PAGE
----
Multiword synonyms in search using Querqy

There is one topic that gives even the toughest search engineers a headache, multi-word synonyms. There are some ways to sort of get a solution, one of them is a nice tool called Querqy. Querqy is created by René Kriegler. The goal for this blog post is to introduce Querqy for Solr, give you an easy way to start experimenting using Docker. As a bonus, I'll show you how to use another tool called SMUI, which is a graphical user interface to help you write the rules.

The past week I talked with a few people that were responsible for adding synonyms to their e-commerce search solution. It is an integration of an e-commerce platform and Solr 4.8.1. There are limitations due to the Solr version. Next to that, there are lots of constraints due to the integration with the e-commerce platform.
I had to explain the multi-word synonyms problem to them. If you have not heard from this before and like to learn more about the technical side, check the references. The editors finally found a tool that they can use to influence results returned to users. But now I was telling them they could not use it, as they fixed one product search, but they broke numerous others. When thinking about a solution, I remembered the talk from Rene Kriegler about Querqy. Querqy is a query re-write tool that accepts lots of rules to specify what to re-write. I could not find a version that I could use for Solr 4.8.1. Still, I wanted to have a good look at Querqy.

Setting up the test environment using Docker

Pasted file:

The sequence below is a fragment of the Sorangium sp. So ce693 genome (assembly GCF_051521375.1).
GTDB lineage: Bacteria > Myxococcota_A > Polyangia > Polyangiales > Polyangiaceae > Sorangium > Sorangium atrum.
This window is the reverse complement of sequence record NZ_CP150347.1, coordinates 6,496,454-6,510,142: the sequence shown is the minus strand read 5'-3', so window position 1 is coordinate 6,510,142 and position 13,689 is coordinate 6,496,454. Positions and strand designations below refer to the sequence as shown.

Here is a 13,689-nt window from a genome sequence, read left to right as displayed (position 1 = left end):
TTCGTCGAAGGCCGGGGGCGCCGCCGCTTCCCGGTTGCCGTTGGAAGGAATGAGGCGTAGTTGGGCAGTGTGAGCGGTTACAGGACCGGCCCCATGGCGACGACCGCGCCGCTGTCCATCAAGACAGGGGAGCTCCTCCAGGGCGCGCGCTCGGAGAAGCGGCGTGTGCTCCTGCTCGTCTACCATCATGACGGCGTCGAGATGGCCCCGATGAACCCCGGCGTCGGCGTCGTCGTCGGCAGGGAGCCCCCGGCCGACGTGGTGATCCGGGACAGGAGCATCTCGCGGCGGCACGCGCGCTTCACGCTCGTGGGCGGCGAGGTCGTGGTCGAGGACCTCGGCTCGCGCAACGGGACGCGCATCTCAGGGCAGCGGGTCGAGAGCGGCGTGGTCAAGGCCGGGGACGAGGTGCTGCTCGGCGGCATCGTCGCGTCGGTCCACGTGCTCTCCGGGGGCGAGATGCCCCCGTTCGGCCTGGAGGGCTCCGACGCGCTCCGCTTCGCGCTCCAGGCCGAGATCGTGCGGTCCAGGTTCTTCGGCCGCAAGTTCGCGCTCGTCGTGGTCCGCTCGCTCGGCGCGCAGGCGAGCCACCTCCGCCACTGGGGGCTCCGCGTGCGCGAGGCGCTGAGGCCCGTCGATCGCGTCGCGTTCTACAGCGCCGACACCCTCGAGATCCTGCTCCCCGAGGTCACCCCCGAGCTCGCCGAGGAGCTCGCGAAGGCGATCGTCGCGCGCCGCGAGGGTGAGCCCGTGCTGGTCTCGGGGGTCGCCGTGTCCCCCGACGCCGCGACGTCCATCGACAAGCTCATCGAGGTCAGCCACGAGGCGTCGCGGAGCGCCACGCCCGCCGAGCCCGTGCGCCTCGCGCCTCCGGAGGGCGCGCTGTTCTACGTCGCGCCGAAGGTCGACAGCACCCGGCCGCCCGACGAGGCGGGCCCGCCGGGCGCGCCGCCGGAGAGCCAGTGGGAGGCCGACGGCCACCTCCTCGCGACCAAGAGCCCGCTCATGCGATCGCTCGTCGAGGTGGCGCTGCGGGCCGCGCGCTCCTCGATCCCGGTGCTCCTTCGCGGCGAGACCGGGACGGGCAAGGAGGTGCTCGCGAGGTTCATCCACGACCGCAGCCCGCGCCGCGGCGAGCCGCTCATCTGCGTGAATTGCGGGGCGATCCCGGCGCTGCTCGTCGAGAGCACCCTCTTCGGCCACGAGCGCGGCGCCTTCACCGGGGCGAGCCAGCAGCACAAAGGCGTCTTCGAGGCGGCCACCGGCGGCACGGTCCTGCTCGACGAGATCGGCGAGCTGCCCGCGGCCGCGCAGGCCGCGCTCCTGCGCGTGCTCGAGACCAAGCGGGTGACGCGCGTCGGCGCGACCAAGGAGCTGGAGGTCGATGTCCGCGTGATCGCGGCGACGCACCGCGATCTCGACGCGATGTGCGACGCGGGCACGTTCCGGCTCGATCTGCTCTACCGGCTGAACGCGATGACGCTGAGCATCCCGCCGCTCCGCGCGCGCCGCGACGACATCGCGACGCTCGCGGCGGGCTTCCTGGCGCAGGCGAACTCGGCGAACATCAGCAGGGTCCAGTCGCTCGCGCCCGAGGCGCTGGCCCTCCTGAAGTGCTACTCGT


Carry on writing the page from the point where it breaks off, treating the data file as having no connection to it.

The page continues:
If you want to try this out yourself, checkout my github repo: https://github.com/jettro/querqy-tryout

I don’t want this to be an extensive Docker tutorial. I use Docker to make some things more manageable. Querqy comes as a plugin to Solr, which is not hard to accomplish using Docker. You can download the jar by following the link on the querqy website. For convenience, I have included the specific version I use in the Github repository. First, we need to create our own Docker contain with the jar file for Querqy included. Second, we create a docker-compose with three containers. For SMUI, we need a MySQL database. We need Solr, and we need to SMUI container.
Below you can see the Docker container configuration for the Querqy container.

code
FROM solr:slim
COPY ./lib/*.jar /opt/solr/dist
EXPOSE 8983
CMD ["solr-precreate", "gettingstarted"]
COPY ./lib/ /var/solr/data/gettingstarted/conf/solrconfig.xml

Dockerfile to create a Solr container with the Querqy plugin

Next, you can see the docker-compose.yml containing the three mentioned containers.

code
version: "3"

services:
  solr:
    container_name: my_solr
    build:
      context: .
      dockerfile: ./Dockerfile
    image: my_solr
    restart: "no"
    volumes:
      - "./solrdata/:/var/solr/"
    ports:
      - "8983:8983"

  db:
    image: mysql:5.7
    restart: "no"
    environment:
      MYSQL_DATABASE: 'smui'
      # So you don't have to use root, but you can if you like
      MYSQL_USER: 'smui'
      # You can use whatever password you like
      MYSQL_PASSWORD: 'smui'
      # Password for root access
      MYSQL_ROOT_PASSWORD: 'password'
    ports:
      #  : 
      - '3306:3306'
    expose: